Find Moment of Inertia with Rotational Spectrum Wavelengths

In summary: It has to be known that only such transitions are allowed where J changes by +1 or -1. If you have absorption spectrum the spectrum lines correspond to the transitions from J to J+1. In an emission spectrum, it is the opposite, the molecule emits a photon while it gets back from the J+1-th rotational level to the J-th one. The energy of a the photon emitted is hf=((J+2)(J+1)-J(J+1))\frac{\hbar^2}{2I}=(J+1)\frac{\hbar^2}{I} The emission spectrum of a two-atomic molecule consists of
  • #1
Pengwuino
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Ok so i have 5 wavelengths of the rotational spectrum of a certain molecule. I need to find the moment of inertia.

I have the equation down to I=(Hbar * wavelength)/(hc)

Do i just use the shortest wavelength to figure out the moment of intertia? No radius was given.
 
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  • #2
Pengwuino said:
Ok so i have 5 wavelengths of the rotational spectrum of a certain molecule. I need to find the moment of inertia.

I have the equation down to I=(Hbar * wavelength)/(hc)

Do i just use the shortest wavelength to figure out the moment of intertia? No radius was given.

How did you get this formula? Check it. The unit of I should be mass times length squared and you have "second".

ehild
 
  • #3
The book gave me the equation and i figured what 'I' would be. Its an HCl module molecule.
 
  • #4
Pengwuino said:
I have the equation down to I=(Hbar * wavelength)/(hc)
I don't know where that equation comes from--the units don't make sense.

Treating the HCL molecule as a rigid rotor, the allowable rotational energy levels are:
[tex]E_J = J (J +1) \frac {\hbar^2}{2I}[/tex]

You should be able to relate the wavelengths to transitions between levels.
 
  • #5
Doc Al said:
I don't know where that equation comes from--the units don't make sense.

Treating the HCL molecule as a rigid rotor, the allowable rotational energy levels are:
[tex]E_J = J (J +1) \frac {\hbar^2}{2I}[/tex]

You should be able to relate the wavelengths to transitions between levels.

To Pendwuino:


It has to be known that only such transitions are allowed where J changes by +1 or -1. If you have absorption spectrum the spectrum lines correspond to the transitions from J to J+1. In an emission spectrum, it is the opposite, the molecule emits a photon while it gets back from the J+1-th rotational level to the J-th one.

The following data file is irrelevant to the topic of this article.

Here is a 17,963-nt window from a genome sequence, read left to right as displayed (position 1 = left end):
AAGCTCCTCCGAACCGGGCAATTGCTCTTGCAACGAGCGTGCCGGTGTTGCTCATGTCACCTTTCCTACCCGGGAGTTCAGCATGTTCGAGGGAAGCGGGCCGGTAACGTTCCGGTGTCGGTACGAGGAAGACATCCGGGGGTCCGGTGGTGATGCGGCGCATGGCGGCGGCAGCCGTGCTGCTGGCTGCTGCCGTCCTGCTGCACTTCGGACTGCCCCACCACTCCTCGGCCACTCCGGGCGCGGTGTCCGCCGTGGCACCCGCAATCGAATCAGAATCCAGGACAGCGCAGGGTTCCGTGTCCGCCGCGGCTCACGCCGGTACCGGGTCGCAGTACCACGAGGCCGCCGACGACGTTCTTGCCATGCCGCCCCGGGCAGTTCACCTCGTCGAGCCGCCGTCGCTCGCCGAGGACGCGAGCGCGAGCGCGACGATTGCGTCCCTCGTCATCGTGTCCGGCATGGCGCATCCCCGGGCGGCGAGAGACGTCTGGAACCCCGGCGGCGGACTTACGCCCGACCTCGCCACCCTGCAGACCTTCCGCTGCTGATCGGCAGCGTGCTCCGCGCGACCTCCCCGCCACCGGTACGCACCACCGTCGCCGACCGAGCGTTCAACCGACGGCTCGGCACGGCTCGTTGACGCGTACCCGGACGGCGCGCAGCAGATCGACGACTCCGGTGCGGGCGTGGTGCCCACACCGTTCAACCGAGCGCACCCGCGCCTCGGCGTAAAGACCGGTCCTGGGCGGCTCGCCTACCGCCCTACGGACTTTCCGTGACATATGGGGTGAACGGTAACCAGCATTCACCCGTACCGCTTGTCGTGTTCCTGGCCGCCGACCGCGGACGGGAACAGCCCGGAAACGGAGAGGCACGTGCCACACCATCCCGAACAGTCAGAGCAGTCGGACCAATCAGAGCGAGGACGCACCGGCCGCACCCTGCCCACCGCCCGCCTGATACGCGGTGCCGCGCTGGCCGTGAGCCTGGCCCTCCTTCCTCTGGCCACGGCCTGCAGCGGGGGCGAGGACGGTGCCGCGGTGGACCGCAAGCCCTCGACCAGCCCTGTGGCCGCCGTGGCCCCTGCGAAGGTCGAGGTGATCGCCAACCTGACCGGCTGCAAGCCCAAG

The energy of a the photon emitted is

[tex]hf=((J+2)(J+1)-J(J+1))\frac{\hbar^2}{2I}=(J+1)\frac{\hbar^2}{I}[/tex]
The emission spectrum of a two-atomic molecule consists of equidistant spectral lines, which correspond to transitions on to the levels J=0, J=1...and so on. The difference between the frequencies of two closest lines is
[tex]\Delta f = \frac{h}{4\pi^2I}[/tex]
You know the wavelength of the spectral lines. Calculate the frequencies from the wavelengths
[tex]f=c/\lambda[/tex]. Sort the frequencies and calculate the difference between the subsequent ones. Take the average: and calculate I from it.

ehild
 

Related to Find Moment of Inertia with Rotational Spectrum Wavelengths

1. What is the concept of moment of inertia in rotational motion?

Moment of inertia is a measure of an object's resistance to changes in its rotational motion. It is similar to mass in linear motion and depends on the mass, shape, and distribution of mass of the object.

2. How can rotational spectrum wavelengths be used to find the moment of inertia?

Rotational spectrum wavelengths are the wavelengths of light absorbed or emitted by a rotating molecule. By analyzing these wavelengths, scientists can determine the rotational energy levels of the molecule and use this information to calculate its moment of inertia.

3. What is the relationship between moment of inertia and rotational spectrum wavelengths?

The moment of inertia is directly proportional to the rotational spectrum wavelengths. This means that as the moment of inertia increases, so does the rotational spectrum wavelength.

4. Can moment of inertia be calculated using only one rotational spectrum wavelength?

No, moment of inertia cannot be calculated using only one rotational spectrum wavelength. It requires multiple wavelengths to determine the rotational energy levels of the molecule and ultimately the moment of inertia.

5. What is the significance of calculating the moment of inertia using rotational spectrum wavelengths?

Calculating the moment of inertia using rotational spectrum wavelengths allows scientists to study the physical properties and behavior of molecules in a non-invasive way. It also provides valuable information for understanding molecular structures and chemical reactions.

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